Riot on the Gaza border
Riot on the Gaza border Yonatan Sindel/Flash 90

The UN said Wednesday that the situation in Gaza was "catastrophic" after 11 years of "economic siege" and warned that Washington's decision to halt assistance to “Palestinian refugees” would create "more misery".

"The situation in Gaza is becoming less and less livable," said Isabelle Durant, the deputy head of the United Nations development agency (UNCTAD), according to AFP.

"It is catastrophic," she told reporters in Geneva.

In a new report, the UN agency said the Palestinian Authority (PA) economy was being hit hard by a sharp drop in international support to the Palestinians, even before Washington's dramatic cuts.

Last year, international development assistance to the Palestinians shrunk by more than 10 percent compared to a year earlier, the report found.

And at $720 million, it stood at just a third of the $2 billion received a decade earlier, the UNCTAD report showed.

That dramatic drop in support came before US President Donald Trump's administration decided to completely halt its funding for the UN agency for “Palestinian refugees” (UNRWA), which had previously stood at around $350 million a year.

The Trump administration has also scrapped around $200 million in payments by USAID to the Palestinians, and last weekend said it would cut $25 million more in direct aid to six hospitals that primarily serve Palestinians in Jerusalem.

The declining international support, coupled with "a freeze in the reconstruction of Gaza and unsustainable credit-financed public and private consumption, paint a bleak picture for future growth," UNCTAD said in a statement.

The widespread restrictions on the movement of people and goods, confiscation of land and natural resources, and the accelerating expansion of Israeli settlements were also damaging, it said.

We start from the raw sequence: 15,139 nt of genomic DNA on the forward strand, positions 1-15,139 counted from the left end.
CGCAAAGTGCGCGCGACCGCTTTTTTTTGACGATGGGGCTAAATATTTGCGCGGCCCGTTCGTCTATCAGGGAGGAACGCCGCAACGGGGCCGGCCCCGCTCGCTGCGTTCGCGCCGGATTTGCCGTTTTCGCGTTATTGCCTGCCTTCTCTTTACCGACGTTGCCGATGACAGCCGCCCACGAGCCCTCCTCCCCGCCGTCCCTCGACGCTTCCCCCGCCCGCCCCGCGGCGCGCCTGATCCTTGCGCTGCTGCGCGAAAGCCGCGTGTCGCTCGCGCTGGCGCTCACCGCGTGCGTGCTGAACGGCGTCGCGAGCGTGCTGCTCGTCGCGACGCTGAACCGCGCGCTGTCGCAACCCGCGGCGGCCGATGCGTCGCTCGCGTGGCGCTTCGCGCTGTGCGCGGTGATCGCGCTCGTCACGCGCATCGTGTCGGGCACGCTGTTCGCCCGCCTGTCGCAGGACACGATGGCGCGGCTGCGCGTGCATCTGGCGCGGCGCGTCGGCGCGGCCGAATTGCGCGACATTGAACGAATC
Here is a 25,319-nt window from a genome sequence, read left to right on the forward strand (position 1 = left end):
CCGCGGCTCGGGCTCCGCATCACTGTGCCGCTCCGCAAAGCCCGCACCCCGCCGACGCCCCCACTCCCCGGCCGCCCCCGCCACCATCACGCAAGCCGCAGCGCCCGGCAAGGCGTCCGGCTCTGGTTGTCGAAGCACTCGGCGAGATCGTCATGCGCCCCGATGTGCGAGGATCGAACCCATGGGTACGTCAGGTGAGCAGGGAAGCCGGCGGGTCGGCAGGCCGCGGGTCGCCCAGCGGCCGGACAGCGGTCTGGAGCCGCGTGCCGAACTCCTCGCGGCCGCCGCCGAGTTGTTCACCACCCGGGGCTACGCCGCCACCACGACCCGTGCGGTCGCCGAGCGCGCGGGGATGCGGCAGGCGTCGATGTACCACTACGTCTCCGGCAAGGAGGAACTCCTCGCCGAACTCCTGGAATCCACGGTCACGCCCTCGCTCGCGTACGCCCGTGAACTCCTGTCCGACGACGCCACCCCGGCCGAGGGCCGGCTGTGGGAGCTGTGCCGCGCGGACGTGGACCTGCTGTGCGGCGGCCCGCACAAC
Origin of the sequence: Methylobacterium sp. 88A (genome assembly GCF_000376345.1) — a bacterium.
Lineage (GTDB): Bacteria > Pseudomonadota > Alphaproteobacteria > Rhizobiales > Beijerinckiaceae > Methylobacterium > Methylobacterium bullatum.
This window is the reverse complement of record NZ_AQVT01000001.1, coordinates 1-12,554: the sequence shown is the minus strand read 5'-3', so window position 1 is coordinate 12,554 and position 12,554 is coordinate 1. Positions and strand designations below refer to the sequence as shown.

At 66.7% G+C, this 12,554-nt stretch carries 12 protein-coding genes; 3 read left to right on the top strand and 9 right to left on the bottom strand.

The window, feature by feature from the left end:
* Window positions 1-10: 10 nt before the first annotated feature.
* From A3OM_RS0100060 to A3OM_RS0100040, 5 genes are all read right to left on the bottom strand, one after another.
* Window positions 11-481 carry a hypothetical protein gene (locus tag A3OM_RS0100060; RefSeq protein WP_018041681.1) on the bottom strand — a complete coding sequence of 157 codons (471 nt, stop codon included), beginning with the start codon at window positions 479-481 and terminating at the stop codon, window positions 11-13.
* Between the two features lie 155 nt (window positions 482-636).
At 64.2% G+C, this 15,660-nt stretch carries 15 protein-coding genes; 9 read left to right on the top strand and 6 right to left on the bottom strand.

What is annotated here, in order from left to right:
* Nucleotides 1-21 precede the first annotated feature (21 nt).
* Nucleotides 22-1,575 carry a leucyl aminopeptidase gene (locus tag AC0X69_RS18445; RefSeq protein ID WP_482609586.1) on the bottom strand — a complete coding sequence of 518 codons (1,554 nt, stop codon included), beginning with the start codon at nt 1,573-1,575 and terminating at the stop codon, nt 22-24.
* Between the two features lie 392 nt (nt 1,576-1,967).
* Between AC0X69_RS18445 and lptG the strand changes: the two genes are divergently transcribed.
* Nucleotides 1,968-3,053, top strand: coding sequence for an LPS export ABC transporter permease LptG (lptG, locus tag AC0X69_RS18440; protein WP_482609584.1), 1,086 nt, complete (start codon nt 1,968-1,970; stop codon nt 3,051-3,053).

Wednesday's report slammed the shackling of the economy in the Palestinian territories, which are struggling with the world's highest unemployment rate -- of more than 27 percent overall and around 44 percent in Gaza alone.

Women and youth are disproportionately impacted by the lack of jobs, it said, with half of Palestinians under the age of 30 out of work, while only 19 percent of women participate in the labor force.

In a report last year, the UN agency said that the Palestinian economy could easily double and that sky-high unemployment and poverty would plummet if the “Israeli occupation” were lifted.

In its latest report, UNCTAD suggested that simply removing some of the Israeli restrictions on Palestinian trade and investment could allow the PA’s gross economy to swell by up to 10 percent.

The PA joined UNCTAD in May, and has unilaterally joined international organizations in recent years as part of the diplomatic war it has been waging against Israel.

The PA has repeatedly asked for foreign donations in recent years, claiming it is on the verge of collapse due to a worsening financial crisis.

At the same time, while blaming Israel for the PA’s financial woes, PA chairman Mahmoud Abbas continues to spend six percent of the PA’s annual budget to pay $4.5 million a month to jailed terrorists and another $6.5 million to their families.

UNCTAD said in its report that removing restrictions on Gaza was particularly important, while warning that the Strip had been "reduced to a humanitarian case of profound suffering and aid dependency".

Israel imposes a naval blockade on Gaza in order to prevent its Hamas terrorist rulers from smuggling weapons into the enclave.

Despite the West’s claims that there is a “siege” on Gaza, Israel continues to regularly allow humanitarian aid and construction materials into Gaza, even though Hamas continues to attack southern Israel with rockets and openly threatens to destroy the Jewish state.

Gaza’s other border, with Egypt, is mostly kept closed as well. Egypt blames Hamas terrorists for providing the weapons for a lethal 2014 attack, which killed 30 soldiers, through one of its smuggling tunnels under the border to Sinai. Hamas denies the allegations.